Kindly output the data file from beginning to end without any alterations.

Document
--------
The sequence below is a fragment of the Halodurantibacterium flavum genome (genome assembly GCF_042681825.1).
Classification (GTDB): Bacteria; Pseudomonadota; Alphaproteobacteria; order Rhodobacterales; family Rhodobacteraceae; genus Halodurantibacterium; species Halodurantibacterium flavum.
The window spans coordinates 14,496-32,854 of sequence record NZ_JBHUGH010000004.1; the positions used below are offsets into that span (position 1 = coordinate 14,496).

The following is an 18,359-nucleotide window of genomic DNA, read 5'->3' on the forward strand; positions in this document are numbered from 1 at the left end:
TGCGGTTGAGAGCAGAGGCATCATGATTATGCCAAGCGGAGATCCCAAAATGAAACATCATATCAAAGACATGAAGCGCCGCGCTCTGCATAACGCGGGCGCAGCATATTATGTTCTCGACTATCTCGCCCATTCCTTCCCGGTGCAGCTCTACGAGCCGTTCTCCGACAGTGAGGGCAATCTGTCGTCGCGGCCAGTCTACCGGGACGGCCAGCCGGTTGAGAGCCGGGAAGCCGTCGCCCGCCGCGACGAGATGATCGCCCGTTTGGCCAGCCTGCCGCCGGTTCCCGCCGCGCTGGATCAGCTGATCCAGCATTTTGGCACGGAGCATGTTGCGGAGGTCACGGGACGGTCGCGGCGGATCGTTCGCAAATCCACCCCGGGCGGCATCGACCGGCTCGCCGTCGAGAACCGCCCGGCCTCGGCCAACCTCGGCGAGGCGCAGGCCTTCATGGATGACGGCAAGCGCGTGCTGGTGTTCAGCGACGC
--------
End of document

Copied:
The sequence below is a fragment of the Halodurantibacterium flavum genome (genome assembly GCF_042681825.1).
Classification (GTDB): Bacteria; Pseudomonadota; Alphaproteobacteria; order Rhodobacterales; family Rhodobacteraceae; genus Halodurantibacterium; species Halodurantibacterium flavum.
The window spans coordinates 14,496-32,854 of sequence record NZ_JBHUGH010000004.1; the positions used below are offsets into that span (position 1 = coordinate 14,496).

The following is an 18,359-nucleotide window of genomic DNA, read 5'->3' on the forward strand; positions in this document are numbered from 1 at the left end:
TGCGGTTGAGAGCAGAGGCATCATGATTATGCCAAGCGGAGATCCCAAAATGAAACATCATATCAAAGACATGAAGCGCCGCGCTCTGCATAACGCGGGCGCAGCATATTATGTTCTCGACTATCTCGCCCATTCCTTCCCGGTGCAGCTCTACGAGCCGTTCTCCGACAGTGAGGGCAATCTGTCGTCGCGGCCAGTCTACCGGGACGGCCAGCCGGTTGAGAGCCGGGAAGCCGTCGCCCGCCGCGACGAGATGATCGCCCGTTTGGCCAGCCTGCCGCCGGTTCCCGCCGCGCTGGATCAGCTGATCCAGCATTTTGGCACGGAGCATGTTGCGGAGGTCACGGGACGGTCGCGGCGGATCGTTCGCAAATCCACCCCGGGCGGCATCGACCGGCTCGCCGTCGAGAACCGCCCGGCCTCGGCCAACCTCGGCGAGGCGCAGGCCTTCATGGATGACGGCAAGCGCGTGCTGGTGTTCAGCGACGC